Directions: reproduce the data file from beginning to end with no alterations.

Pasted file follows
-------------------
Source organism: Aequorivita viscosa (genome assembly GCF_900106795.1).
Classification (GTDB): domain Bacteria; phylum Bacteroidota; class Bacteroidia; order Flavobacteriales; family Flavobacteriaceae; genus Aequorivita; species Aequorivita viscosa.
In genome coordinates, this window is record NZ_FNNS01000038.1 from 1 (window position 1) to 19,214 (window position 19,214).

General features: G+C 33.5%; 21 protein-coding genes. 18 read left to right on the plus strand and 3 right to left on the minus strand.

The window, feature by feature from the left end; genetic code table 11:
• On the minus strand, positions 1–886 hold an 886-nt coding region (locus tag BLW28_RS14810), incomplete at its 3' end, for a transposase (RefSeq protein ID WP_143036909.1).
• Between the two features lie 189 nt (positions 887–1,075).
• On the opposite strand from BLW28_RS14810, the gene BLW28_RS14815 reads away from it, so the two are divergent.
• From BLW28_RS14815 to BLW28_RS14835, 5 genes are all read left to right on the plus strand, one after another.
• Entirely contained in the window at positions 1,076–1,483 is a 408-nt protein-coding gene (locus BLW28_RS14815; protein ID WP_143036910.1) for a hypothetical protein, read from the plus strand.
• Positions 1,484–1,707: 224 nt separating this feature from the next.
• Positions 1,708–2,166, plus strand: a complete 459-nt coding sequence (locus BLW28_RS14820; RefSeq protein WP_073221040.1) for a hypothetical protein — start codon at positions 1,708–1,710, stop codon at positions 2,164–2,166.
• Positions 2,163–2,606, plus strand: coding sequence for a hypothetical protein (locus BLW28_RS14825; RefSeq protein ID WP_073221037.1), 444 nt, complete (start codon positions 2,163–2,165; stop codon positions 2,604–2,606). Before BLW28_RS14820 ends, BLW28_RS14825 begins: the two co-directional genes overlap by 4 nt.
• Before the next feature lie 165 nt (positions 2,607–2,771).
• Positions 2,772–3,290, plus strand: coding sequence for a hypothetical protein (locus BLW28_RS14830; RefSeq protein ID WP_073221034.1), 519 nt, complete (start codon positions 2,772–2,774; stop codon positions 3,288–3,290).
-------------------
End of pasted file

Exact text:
Source organism: Aequorivita viscosa (genome assembly GCF_900106795.1).
Classification (GTDB): domain Bacteria; phylum Bacteroidota; class Bacteroidia; order Flavobacteriales; family Flavobacteriaceae; genus Aequorivita; species Aequorivita viscosa.
In genome coordinates, this window is record NZ_FNNS01000038.1 from 1 (window position 1) to 19,214 (window position 19,214).

General features: G+C 33.5%; 21 protein-coding genes. 18 read left to right on the plus strand and 3 right to left on the minus strand.

The window, feature by feature from the left end; genetic code table 11:
• On the minus strand, positions 1–886 hold an 886-nt coding region (locus tag BLW28_RS14810), incomplete at its 3' end, for a transposase (RefSeq protein ID WP_143036909.1).
• Between the two features lie 189 nt (positions 887–1,075).
• On the opposite strand from BLW28_RS14810, the gene BLW28_RS14815 reads away from it, so the two are divergent.
• From BLW28_RS14815 to BLW28_RS14835, 5 genes are all read left to right on the plus strand, one after another.
• Entirely contained in the window at positions 1,076–1,483 is a 408-nt protein-coding gene (locus BLW28_RS14815; protein ID WP_143036910.1) for a hypothetical protein, read from the plus strand.
• Positions 1,484–1,707: 224 nt separating this feature from the next.
• Positions 1,708–2,166, plus strand: a complete 459-nt coding sequence (locus BLW28_RS14820; RefSeq protein WP_073221040.1) for a hypothetical protein — start codon at positions 1,708–1,710, stop codon at positions 2,164–2,166.
• Positions 2,163–2,606, plus strand: coding sequence for a hypothetical protein (locus BLW28_RS14825; RefSeq protein ID WP_073221037.1), 444 nt, complete (start codon positions 2,163–2,165; stop codon positions 2,604–2,606). Before BLW28_RS14820 ends, BLW28_RS14825 begins: the two co-directional genes overlap by 4 nt.
• Before the next feature lie 165 nt (positions 2,607–2,771).
• Positions 2,772–3,290, plus strand: coding sequence for a hypothetical protein (locus BLW28_RS14830; RefSeq protein ID WP_073221034.1), 519 nt, complete (start codon positions 2,772–2,774; stop codon positions 3,288–3,290).